John Mason, brother of Hail Mason, was also an early resident of the township. He was born at Grafton, New Hampshire in 1780, and came to Illinois in 1837, when he settled on the farm a short distance northeast of the village of Godfrey. He died in 1867. His two sons, Aaron P. and John Mason, lived in the township for many years. Aaron P. died in 1880.

Joel Finch settled a short distance northeast of the village of Godfrey.  He died in 1846 at the age of seventy-two.

George Waggoner was a native of Maryland, and immigrated to Tennessee, and then to Cape Girardeau, Missouri. He became a resident of Godfrey Township in 1838. He had four sons – Henry B., Samuel H., William W., and Wesley F. Waggoner.

James Meldrum settled on the “Brighton Road” (Humbert Road) and married the youngest daughter of Rev. J. W. Caldwell.

George Debaun was born at Harrodsburg, Kentucky. He was of French descent. He immigrated to Illinois, reaching Collinsville on October 20, 1816. After living there two or three years, he moved to Upper Alton, where he lived on a farm until 1829, when he moved to Godfrey Township. He entered land on section 9, where William Scarritt had previously built a cabin nearby. Debaum moved his family into this cabin until he built a double log cabin on his own land. The nearest neighbor was two or three miles away. Debaum had eight children, and he employed Miss Abigail Scarritt, a niece of Nathan Scarritt, to teach them, as there was no school nearby. Other families took advantage of this and attended Miss Scarritt’s school. The school created so much noise at the DEbaum home, that the next year, 1830, it was moved to an old log cabin built by William Scarritt, a quarter of a mile away. Elizabeth Peter, a niece of Simon Peter, taught the school in 1830. The next year while Miss Scarritt was teacher, the old log cabin caught fire and burned to the ground. George Debaum resided at the place until 1849, when he moved to St. Louis. In the days of the gold rush in California, he left for the Pacific coast and died in the far West in about 1852. Two of his daughters resided in Godfrey Township – Elizabeth Debaun, and Jane, the wife of Isaac G. Howell.

In 1833, Judge James Webb became a resident of Godfrey Township and settled north of the village of Godfrey. He came from Syracuse, New York. He held the office of County Commission. One of his daughters became the wife of George T. M. Davis, an Alton attorney who later moved to New York City. Another daughter married Judge William Martin of Alton. Judge James Webb died in Alton.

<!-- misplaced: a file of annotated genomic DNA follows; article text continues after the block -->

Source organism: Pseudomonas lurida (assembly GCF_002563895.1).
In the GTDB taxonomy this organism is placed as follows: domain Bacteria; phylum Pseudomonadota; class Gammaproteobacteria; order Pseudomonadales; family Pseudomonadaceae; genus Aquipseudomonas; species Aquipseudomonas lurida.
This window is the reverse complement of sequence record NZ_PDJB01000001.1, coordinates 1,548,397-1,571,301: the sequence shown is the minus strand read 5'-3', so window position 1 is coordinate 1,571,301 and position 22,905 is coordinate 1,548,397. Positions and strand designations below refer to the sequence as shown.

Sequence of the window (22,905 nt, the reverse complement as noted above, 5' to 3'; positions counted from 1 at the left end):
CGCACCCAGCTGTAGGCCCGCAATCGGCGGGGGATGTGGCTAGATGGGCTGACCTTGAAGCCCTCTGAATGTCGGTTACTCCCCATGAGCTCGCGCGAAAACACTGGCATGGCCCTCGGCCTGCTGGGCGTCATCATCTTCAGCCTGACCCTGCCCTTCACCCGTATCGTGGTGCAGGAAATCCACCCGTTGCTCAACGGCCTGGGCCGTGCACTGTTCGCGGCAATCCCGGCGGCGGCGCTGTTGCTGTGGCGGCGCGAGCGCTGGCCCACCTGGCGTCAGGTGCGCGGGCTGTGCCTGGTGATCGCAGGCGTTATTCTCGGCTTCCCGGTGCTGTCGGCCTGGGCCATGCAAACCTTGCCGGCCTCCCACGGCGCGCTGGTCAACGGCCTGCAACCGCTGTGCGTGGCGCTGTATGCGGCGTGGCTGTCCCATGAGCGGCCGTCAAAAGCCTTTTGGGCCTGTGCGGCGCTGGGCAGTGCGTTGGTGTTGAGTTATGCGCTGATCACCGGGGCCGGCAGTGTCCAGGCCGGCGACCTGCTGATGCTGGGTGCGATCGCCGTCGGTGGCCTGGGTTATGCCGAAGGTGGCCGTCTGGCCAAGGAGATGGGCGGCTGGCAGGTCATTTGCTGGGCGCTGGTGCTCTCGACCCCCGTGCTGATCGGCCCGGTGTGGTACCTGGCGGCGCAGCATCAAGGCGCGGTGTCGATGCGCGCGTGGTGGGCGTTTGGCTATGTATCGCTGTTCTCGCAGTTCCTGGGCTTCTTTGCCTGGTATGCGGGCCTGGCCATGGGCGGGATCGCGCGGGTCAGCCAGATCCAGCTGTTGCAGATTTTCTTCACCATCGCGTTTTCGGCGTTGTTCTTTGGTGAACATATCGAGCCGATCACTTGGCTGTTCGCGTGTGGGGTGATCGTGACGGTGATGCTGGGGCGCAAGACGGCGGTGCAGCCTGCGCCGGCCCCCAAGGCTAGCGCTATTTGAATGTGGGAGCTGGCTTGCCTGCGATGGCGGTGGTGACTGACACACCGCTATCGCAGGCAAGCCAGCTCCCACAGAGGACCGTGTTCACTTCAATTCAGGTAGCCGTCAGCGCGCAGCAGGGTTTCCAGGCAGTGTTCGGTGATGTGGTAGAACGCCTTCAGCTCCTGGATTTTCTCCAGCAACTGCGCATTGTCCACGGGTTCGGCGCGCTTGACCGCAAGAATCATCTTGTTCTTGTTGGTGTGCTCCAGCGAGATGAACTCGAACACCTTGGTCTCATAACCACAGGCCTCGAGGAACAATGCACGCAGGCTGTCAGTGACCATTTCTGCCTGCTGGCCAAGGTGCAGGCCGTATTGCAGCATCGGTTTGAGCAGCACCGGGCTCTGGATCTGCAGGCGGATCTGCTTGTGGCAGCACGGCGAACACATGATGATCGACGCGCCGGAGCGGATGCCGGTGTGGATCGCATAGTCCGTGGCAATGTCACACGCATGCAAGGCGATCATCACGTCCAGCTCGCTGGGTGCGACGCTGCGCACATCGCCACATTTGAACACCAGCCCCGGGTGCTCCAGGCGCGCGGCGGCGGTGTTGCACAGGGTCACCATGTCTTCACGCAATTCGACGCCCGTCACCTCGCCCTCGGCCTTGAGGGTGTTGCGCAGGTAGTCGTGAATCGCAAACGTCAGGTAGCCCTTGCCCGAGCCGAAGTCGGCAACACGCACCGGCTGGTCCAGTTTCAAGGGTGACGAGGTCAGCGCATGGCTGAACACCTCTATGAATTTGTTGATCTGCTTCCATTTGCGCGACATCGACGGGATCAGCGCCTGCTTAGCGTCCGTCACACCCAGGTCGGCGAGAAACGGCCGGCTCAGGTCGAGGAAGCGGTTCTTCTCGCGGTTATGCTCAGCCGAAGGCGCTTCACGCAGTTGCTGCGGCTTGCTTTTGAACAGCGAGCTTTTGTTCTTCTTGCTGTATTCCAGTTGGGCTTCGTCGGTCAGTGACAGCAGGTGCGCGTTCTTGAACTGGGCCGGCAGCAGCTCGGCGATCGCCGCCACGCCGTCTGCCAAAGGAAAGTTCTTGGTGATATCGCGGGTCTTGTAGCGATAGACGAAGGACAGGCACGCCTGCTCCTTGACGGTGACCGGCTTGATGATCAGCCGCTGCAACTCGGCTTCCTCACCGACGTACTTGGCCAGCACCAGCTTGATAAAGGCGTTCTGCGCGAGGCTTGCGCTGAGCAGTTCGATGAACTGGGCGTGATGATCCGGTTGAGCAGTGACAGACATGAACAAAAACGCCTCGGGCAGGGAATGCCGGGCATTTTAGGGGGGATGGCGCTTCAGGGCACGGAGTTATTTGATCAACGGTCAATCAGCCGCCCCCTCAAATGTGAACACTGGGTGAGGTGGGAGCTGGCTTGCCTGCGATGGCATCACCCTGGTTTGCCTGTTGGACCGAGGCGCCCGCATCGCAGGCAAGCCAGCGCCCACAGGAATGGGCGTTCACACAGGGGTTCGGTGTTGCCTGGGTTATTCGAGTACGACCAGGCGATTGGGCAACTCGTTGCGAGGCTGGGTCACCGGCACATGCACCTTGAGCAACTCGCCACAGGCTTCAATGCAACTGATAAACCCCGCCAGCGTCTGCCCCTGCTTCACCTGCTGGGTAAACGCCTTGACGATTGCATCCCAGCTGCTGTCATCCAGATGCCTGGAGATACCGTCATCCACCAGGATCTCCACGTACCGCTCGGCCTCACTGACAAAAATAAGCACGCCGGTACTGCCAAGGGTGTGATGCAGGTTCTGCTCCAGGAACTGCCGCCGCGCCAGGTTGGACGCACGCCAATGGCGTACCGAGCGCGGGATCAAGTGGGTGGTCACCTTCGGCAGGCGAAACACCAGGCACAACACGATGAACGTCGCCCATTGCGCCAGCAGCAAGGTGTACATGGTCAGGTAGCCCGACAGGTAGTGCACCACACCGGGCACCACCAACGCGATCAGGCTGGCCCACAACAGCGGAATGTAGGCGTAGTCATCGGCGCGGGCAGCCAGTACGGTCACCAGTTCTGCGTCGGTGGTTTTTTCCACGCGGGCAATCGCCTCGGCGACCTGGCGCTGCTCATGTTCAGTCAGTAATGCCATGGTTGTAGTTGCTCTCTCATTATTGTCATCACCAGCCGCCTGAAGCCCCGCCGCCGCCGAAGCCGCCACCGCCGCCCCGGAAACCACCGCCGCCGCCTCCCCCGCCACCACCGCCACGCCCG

The first improvement in Godfrey Township was made by Calvin Riley, who accompanied Judge Webb to Illinois from New York. He was the brother of Captain Riley, who endured a captivity in Africa, and published his story in a book called, “Riley’s Narrative.” Calvin Riley built a stone house north of the village of Godfrey. It was later purchased by Captain Benjamin Godfrey, who made additions. After selling his home, Riley engaged in the mercantile business in Alton. He also resided one year in Edwardsville, then returned to Godfrey Township and improved a farm on section 8. While on a fishing excursion in Michigan, the boat in which he was with two comrades capsized, and not knowing how to swim, he drowned. The first house south of the Riley/Godfrey home was built by Captain Riley, and in it George T. M. Davis lived for a time. It was later occupied by James Hamilton, who kept it as a hotel (Star Hotel). Hamilton was a workman who came from the East to help build the Monticello Female Seminary.

Captain Edward Fisher settled about 1834 in the township. In his early days he had been a sailor, and acquired the title of Captain. He was an Englishman, born at Battle, in Sussex, in 1793. He died in 1843. His youngest son, William H., was born in England in 1826. He enlisted in the 2nd Illinois Regiment during the war with Mexico, and died at Saltillo, Mexico in 1847 of wounds received at the Battle of Buena Vista.